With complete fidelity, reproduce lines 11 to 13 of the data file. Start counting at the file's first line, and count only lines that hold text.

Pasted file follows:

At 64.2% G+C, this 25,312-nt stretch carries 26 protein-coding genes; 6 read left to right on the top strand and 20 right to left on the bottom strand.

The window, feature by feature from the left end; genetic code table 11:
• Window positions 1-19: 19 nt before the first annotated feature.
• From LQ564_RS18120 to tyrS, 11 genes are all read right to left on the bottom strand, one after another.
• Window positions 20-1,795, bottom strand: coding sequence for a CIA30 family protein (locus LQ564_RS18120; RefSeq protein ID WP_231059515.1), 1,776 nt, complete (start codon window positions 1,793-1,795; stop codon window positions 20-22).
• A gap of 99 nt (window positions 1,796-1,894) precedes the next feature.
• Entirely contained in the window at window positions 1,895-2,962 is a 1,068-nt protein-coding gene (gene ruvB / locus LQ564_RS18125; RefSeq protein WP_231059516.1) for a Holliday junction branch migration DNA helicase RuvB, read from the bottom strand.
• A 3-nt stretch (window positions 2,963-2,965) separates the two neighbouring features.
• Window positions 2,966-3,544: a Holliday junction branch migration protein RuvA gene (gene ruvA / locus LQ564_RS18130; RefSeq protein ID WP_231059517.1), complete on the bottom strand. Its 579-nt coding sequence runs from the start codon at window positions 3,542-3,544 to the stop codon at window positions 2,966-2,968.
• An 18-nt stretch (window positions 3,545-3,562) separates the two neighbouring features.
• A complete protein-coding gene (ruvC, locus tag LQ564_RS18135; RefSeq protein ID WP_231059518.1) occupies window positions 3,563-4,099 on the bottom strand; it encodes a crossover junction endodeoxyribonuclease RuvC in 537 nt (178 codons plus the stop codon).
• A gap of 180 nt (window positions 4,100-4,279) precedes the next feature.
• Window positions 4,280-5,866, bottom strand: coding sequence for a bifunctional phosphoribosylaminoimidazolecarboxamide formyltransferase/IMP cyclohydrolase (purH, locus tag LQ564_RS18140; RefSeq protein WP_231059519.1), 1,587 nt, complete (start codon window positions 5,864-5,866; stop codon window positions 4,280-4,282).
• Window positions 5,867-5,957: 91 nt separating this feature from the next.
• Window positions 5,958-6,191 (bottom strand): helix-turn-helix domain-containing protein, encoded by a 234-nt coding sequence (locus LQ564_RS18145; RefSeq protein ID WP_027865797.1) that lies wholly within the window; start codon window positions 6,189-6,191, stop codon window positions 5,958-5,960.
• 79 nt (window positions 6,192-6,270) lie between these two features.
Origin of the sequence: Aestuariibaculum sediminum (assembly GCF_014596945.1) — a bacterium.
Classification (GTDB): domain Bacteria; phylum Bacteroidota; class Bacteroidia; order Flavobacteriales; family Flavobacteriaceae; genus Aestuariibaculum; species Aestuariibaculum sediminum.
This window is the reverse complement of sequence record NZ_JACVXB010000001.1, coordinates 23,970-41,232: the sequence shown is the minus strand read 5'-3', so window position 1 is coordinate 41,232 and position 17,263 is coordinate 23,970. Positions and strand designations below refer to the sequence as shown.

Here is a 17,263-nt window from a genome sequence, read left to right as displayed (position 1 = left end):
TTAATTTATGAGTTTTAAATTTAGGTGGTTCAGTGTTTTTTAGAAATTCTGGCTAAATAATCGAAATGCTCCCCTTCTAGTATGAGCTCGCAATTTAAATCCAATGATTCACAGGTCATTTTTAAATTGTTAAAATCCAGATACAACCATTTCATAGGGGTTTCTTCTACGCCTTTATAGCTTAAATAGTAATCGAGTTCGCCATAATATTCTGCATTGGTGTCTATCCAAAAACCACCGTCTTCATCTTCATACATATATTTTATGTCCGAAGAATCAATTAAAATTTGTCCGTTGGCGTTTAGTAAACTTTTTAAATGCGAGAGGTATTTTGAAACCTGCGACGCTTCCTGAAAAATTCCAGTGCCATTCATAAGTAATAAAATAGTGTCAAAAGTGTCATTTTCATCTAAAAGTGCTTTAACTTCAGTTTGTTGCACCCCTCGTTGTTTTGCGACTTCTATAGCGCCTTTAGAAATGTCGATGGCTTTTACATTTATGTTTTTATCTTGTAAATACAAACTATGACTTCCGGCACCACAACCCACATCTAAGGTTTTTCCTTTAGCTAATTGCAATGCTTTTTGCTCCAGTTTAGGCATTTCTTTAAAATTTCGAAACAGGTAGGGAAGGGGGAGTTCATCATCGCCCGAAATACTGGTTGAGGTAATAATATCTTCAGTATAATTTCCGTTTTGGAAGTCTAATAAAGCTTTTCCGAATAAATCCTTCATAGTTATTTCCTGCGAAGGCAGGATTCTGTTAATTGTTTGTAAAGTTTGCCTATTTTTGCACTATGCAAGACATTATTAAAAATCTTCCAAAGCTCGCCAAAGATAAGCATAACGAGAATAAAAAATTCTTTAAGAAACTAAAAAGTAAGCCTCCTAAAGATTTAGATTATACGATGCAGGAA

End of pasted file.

• A complete protein-coding gene (ruvC, locus tag LQ564_RS18135; RefSeq protein ID WP_231059518.1) occupies window positions 3,563-4,099 on the bottom strand; it encodes a crossover junction endodeoxyribonuclease RuvC in 537 nt (178 codons plus the stop codon).
• A gap of 180 nt (window positions 4,100-4,279) precedes the next feature.
• Window positions 4,280-5,866, bottom strand: coding sequence for a bifunctional phosphoribosylaminoimidazolecarboxamide formyltransferase/IMP cyclohydrolase (purH, locus tag LQ564_RS18140; RefSeq protein WP_231059519.1), 1,587 nt, complete (start codon window positions 5,864-5,866; stop codon window positions 4,280-4,282).